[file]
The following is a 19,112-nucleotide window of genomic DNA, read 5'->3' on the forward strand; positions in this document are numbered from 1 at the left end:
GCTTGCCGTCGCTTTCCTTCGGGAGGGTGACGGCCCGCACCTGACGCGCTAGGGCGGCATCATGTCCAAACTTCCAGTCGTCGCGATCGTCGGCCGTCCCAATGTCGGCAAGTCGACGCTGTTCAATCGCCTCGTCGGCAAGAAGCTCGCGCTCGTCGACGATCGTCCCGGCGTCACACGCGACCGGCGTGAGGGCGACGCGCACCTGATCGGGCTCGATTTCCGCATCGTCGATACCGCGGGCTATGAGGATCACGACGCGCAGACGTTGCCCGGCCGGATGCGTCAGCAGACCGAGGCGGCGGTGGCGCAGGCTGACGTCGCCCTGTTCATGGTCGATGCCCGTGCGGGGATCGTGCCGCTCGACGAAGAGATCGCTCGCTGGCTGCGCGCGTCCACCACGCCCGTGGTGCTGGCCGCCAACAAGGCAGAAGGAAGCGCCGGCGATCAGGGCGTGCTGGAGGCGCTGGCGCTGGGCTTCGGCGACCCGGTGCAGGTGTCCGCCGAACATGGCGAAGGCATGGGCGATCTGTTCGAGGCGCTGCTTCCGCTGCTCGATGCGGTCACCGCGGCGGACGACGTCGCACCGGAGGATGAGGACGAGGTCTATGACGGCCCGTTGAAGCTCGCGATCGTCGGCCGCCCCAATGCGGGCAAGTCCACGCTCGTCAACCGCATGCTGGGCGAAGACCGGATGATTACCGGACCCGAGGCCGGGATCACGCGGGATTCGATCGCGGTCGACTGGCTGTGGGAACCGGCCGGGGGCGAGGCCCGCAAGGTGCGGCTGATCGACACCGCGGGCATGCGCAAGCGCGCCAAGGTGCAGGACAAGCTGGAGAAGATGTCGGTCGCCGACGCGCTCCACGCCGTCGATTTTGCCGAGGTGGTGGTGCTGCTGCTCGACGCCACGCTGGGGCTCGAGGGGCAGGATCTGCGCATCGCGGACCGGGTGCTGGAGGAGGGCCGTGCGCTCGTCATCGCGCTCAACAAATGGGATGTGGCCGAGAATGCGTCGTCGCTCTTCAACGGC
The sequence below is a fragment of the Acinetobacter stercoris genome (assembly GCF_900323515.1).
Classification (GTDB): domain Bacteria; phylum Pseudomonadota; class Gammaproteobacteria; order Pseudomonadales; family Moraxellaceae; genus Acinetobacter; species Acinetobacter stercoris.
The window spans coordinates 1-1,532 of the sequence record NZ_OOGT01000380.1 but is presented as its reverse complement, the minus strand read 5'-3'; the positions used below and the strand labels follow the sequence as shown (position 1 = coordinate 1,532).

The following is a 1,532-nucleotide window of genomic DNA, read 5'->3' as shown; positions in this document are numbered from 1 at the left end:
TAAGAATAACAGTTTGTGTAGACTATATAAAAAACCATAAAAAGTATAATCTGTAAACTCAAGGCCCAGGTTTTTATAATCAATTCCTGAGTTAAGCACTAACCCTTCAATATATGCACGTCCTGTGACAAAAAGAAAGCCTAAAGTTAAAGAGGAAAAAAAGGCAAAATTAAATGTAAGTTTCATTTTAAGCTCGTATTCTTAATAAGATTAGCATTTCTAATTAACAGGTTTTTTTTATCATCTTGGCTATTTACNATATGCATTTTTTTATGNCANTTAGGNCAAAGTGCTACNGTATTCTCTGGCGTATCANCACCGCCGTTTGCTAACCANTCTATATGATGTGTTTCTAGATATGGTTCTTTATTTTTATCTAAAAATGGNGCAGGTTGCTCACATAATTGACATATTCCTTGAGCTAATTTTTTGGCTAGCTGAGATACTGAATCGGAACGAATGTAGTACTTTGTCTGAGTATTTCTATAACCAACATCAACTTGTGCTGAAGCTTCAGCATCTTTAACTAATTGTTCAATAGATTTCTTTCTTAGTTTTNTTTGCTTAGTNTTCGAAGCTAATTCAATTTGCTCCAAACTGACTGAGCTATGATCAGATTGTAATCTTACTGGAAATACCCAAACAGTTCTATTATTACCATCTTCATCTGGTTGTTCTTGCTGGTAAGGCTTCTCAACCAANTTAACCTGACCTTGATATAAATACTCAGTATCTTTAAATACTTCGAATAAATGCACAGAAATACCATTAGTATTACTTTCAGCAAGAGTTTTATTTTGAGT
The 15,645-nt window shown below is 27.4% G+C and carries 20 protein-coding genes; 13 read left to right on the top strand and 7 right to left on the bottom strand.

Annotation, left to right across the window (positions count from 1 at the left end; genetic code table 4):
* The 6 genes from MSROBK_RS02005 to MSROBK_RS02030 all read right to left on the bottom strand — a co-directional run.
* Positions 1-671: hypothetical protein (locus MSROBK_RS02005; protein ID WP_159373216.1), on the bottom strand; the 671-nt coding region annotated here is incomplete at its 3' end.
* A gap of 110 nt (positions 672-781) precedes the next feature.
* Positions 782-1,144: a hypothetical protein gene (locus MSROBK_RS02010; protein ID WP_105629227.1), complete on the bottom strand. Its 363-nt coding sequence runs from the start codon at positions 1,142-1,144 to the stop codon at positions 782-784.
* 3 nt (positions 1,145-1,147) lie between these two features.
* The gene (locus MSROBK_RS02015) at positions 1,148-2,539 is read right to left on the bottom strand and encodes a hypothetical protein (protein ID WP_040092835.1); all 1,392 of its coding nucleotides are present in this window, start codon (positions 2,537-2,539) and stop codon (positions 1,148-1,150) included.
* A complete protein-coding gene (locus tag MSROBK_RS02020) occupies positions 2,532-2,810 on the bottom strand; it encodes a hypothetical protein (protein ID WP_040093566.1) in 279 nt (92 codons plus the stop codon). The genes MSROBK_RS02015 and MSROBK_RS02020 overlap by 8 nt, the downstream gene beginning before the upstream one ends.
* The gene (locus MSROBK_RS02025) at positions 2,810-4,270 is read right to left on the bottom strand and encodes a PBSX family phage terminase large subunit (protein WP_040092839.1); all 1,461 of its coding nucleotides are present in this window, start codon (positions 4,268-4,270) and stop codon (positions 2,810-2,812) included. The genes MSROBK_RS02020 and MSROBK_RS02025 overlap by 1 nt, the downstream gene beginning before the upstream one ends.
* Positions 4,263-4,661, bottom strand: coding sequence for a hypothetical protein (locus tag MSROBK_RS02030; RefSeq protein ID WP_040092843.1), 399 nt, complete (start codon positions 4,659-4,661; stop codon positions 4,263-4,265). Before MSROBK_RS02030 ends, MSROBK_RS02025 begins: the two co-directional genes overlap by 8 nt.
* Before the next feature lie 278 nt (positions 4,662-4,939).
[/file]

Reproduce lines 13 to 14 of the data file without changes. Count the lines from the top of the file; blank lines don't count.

* Positions 782-1,144: a hypothetical protein gene (locus MSROBK_RS02010; protein ID WP_105629227.1), complete on the bottom strand. Its 363-nt coding sequence runs from the start codon at positions 1,142-1,144 to the stop codon at positions 782-784.
* 3 nt (positions 1,145-1,147) lie between these two features.